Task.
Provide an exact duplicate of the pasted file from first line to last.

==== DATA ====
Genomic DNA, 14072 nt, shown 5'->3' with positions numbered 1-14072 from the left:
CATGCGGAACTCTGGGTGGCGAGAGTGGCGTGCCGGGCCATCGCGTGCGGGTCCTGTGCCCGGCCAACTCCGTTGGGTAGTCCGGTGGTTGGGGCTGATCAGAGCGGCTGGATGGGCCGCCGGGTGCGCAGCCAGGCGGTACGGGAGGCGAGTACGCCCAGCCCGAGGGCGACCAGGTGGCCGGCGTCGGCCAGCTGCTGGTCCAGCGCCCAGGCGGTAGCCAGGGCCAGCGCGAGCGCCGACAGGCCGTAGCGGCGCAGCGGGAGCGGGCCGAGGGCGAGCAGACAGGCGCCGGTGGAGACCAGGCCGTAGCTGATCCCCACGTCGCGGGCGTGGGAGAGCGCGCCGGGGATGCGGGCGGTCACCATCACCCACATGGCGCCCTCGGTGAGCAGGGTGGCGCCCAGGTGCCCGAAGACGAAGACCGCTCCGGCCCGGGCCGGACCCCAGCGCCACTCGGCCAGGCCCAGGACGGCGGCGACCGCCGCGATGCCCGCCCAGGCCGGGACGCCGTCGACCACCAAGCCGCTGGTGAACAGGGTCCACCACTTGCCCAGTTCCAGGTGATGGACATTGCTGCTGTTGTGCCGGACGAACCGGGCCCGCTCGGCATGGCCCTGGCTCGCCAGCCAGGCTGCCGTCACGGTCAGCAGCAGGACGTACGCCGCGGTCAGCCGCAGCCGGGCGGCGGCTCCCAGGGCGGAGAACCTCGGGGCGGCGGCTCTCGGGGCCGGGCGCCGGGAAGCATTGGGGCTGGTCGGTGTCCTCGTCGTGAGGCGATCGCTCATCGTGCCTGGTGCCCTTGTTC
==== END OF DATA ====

Genomic DNA, 14072 nt, shown 5'->3' with positions numbered 1-14072 from the left:
CATGCGGAACTCTGGGTGGCGAGAGTGGCGTGCCGGGCCATCGCGTGCGGGTCCTGTGCCCGGCCAACTCCGTTGGGTAGTCCGGTGGTTGGGGCTGATCAGAGCGGCTGGATGGGCCGCCGGGTGCGCAGCCAGGCGGTACGGGAGGCGAGTACGCCCAGCCCGAGGGCGACCAGGTGGCCGGCGTCGGCCAGCTGCTGGTCCAGCGCCCAGGCGGTAGCCAGGGCCAGCGCGAGCGCCGACAGGCCGTAGCGGCGCAGCGGGAGCGGGCCGAGGGCGAGCAGACAGGCGCCGGTGGAGACCAGGCCGTAGCTGATCCCCACGTCGCGGGCGTGGGAGAGCGCGCCGGGGATGCGGGCGGTCACCATCACCCACATGGCGCCCTCGGTGAGCAGGGTGGCGCCCAGGTGCCCGAAGACGAAGACCGCTCCGGCCCGGGCCGGACCCCAGCGCCACTCGGCCAGGCCCAGGACGGCGGCGACCGCCGCGATGCCCGCCCAGGCCGGGACGCCGTCGACCACCAAGCCGCTGGTGAACAGGGTCCACCACTTGCCCAGTTCCAGGTGATGGACATTGCTGCTGTTGTGCCGGACGAACCGGGCCCGCTCGGCATGGCCCTGGCTCGCCAGCCAGGCTGCCGTCACGGTCAGCAGCAGGACGTACGCCGCGGTCAGCCGCAGCCGGGCGGCGGCTCCCAGGGCGGAGAACCTCGGGGCGGCGGCTCTCGGGGCCGGGCGCCGGGAAGCATTGGGGCTGGTCGGTGTCCTCGTCGTGAGGCGATCGCTCATCGTGCCTGGTGCCCTTGTTC